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False Bay wildlife – Cape fur seals

By March 3, 2016No Comments
Cape fur seal
Cape fur seal.
Cape Fur seals, also known as the South African seals, are named after than pelt which is thicker than most seals and have a thin layer of hair. These seals are a slightly larger subspecies than Australian fur seals. Being sexually dimorphism, males and females differ in size, with bulls growing up to 2.5 m while cows can grow up to 1.6 m.

Males’ coats range in shades of brown, from caramel through to dark chocolate while females are often more a silver-grey tone. New born pups are black in colour, moulting between the ages of 3 to 5 months and then turn into an olive grey colour. After a year of age, pups turn a silver-grey shade.

These seals are referred to as eared seals because of their endearing, rolled up ears. Their whiskers help to detect potential prey in dark and murky water while their limbs act as flippers and help to scratch itches.  

They have bodies that are streamlined in shape making them great swimmers. Although better suited for the aquatic life, these mammals are somewhat nimble on land and are even able climb rocks.

Cape fur seals are found along the southern and south-western coast of Africa, stretching from Namibia through to South Africa. In the country of South Africa, these seals are found from the Cape of Good Hope, through to the Black Rocks located near Port Elizabeth, in the Eastern Cape.

In False Bay, there is small island set off the northern beaches of the bay about 5.7 km (3.5 miles) out to sea. Seal Island was given its’ name due to the great number of seals that inhabit the island. Currently there are 64 000 Cape fur seals that call the island their home and that number is increasing.
Cape fur seal
Mother Cape fur seal and pup. 

They are social, active and inquisitive animals when in the water, however become less relaxed and more anxious when on land. These friendly dogs of the sea have a range of vocalisations for communicating with one another.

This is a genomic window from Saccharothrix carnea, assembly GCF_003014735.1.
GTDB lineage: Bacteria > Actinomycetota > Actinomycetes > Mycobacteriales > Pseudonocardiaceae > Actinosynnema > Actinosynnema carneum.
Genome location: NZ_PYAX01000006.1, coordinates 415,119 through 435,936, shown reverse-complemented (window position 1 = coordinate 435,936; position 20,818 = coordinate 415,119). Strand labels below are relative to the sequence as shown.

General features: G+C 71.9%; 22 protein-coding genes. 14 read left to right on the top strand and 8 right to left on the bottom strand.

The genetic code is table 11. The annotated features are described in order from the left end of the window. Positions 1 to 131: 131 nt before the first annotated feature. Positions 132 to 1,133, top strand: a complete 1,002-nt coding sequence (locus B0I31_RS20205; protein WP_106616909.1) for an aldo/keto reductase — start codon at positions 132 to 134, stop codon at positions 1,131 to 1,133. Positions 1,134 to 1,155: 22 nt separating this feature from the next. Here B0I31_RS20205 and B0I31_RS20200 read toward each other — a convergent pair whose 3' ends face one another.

Seals have 2 sleeping patterns, one on land and one designed for sleeping in water. They sleep on land just like any other land mammal but do open their eyes occasionally to check the coast is clear for predators. In the ocean, they are able to rest different parts of their brain, at different times, enabling them to stay afloat by paddling one fore flipper at a time. Just like on land, in water they open one eye briefly to check for potential predators.

In the waters surrounding Seal Island, Cape fur seals have been observed using several tactics to avoid the capture of predators, namely the Great White shark. These seals swim in large groups harassing sharks and are seen darting about in different directions in order to confuse predators.  They use their nature agility in the water to stay out of reach and swim near dorsal fins of sharks as a way to keep away from their jaws.

Cape fur seals eat seafood and a varied mix of it, from fish and rays through to octopus and squid. These seals usually prefer to hunt along, however, occasionally will hunt in packs of up to 15 individual seals. A Cape fur seal is able to dive to depths of up to 200 metres and can hold their breath for an impressive 7.5 minutes.
Cape fur seal
Cape fur pup.

During late October, adult males flop ashore onto Seal Island and are shortly followed by females. Males spend 6 weeks on land protecting their harem, often made of up to 66 females, living off their fat reserves stored in their blubber.

Females give birth in late November through to early December, and between 6 to 10 days can be impregnated again by the dominant male. A standard gestation period is 8 months but females only give birth after 12 months, this is due to a process called ‘delayed implantation.’ After a male and female copulate, the fertilized egg only begins to grow after 4 months within the womb of the female.

During the first 3 months after the birth of the pup, the mother seal follows a roster of 3 days on land and 4 days at sea to hunt. Upon returning back to the colony, she calls out for her pup and the pup answers back with its very own call. When the mother reaches her pup, she sniffs to pick up on the distinctively unique scent of her pup, and then proceeds to feed her baby seal.
Did you know?

Seals live on average for 25 – 30 years, with females usually live longer than males.